Masood Masoodian

The University of Waikato, Hamilton City, Waikato, New Zealand

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Publications (89)6.09 Total impact

  • Saturnino Luz · Masood Masoodian · Manuel Cesario
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    ABSTRACT: The development and deployment of information technology, particularly mobile tools, to support collaboration between different groups of health-care professionals has been viewed as a promising way to improve disease surveillance and patient care in remote regions. The effects of global climate change combined with rapid changes to land cover and use in Amazonia are believed to be contributing to the spread of vector-borne emerging and neglected diseases. This makes empowering and providing support for local health-care providers all the more important. We investigate the use of information technology in this context to support professionals whose activities range from diagnosing diseases and monitoring their spread to developing policies to deal with outbreaks. An analysis of stakeholders, their roles and requirements, is presented which encompasses results of fieldwork and of a process of design and prototyping complemented by questionnaires and targeted interviews. Findings are analysed with respect to the tasks of diagnosis, training of local health-care professionals, and gathering, sharing and visualisation of data for purposes of epidemiological research and disease surveillance. Methodological issues regarding the elicitation of cooperation and collaboration requirements are discussed and implications are drawn with respect to the use of technology in tackling emerging and neglected diseases.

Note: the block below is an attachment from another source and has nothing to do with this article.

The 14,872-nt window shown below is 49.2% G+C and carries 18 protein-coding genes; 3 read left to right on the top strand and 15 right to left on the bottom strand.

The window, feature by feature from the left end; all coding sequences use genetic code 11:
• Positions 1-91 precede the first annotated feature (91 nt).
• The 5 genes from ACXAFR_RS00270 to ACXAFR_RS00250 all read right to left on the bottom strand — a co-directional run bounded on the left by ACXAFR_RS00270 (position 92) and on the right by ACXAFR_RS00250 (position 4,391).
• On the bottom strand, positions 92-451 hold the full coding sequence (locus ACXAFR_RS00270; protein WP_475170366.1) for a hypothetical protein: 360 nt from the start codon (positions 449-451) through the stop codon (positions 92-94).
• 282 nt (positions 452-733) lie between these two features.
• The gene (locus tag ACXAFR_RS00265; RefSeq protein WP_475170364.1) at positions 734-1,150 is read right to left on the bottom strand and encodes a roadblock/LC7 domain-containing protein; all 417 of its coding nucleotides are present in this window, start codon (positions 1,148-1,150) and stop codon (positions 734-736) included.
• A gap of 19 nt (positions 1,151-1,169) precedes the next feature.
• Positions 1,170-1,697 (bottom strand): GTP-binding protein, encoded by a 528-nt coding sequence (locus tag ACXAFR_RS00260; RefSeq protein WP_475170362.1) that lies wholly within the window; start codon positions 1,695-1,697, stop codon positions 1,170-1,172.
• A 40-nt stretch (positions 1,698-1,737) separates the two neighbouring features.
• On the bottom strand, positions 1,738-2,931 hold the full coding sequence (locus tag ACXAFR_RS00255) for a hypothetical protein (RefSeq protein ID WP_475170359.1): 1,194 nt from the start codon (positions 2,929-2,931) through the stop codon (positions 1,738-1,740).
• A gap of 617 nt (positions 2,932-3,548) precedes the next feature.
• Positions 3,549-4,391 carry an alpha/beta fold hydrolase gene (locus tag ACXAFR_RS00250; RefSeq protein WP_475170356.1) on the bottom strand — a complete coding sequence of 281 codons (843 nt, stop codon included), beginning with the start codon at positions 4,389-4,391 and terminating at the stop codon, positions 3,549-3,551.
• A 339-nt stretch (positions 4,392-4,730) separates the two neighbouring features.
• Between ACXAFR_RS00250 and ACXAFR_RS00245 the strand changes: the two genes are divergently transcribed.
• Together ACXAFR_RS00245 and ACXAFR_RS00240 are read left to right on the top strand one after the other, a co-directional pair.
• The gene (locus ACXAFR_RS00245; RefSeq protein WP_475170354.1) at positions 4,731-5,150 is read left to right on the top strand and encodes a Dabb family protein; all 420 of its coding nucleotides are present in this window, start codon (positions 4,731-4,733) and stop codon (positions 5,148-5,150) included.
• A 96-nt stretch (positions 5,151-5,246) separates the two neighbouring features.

Behaviour and Information Technology 12/2014; 34(6):1-18. DOI:10.1080/0144929X.2013.853836 · 0.84 Impact Factor
  • M. Masoodian · A. b. Mohd Yusof · B. Rogers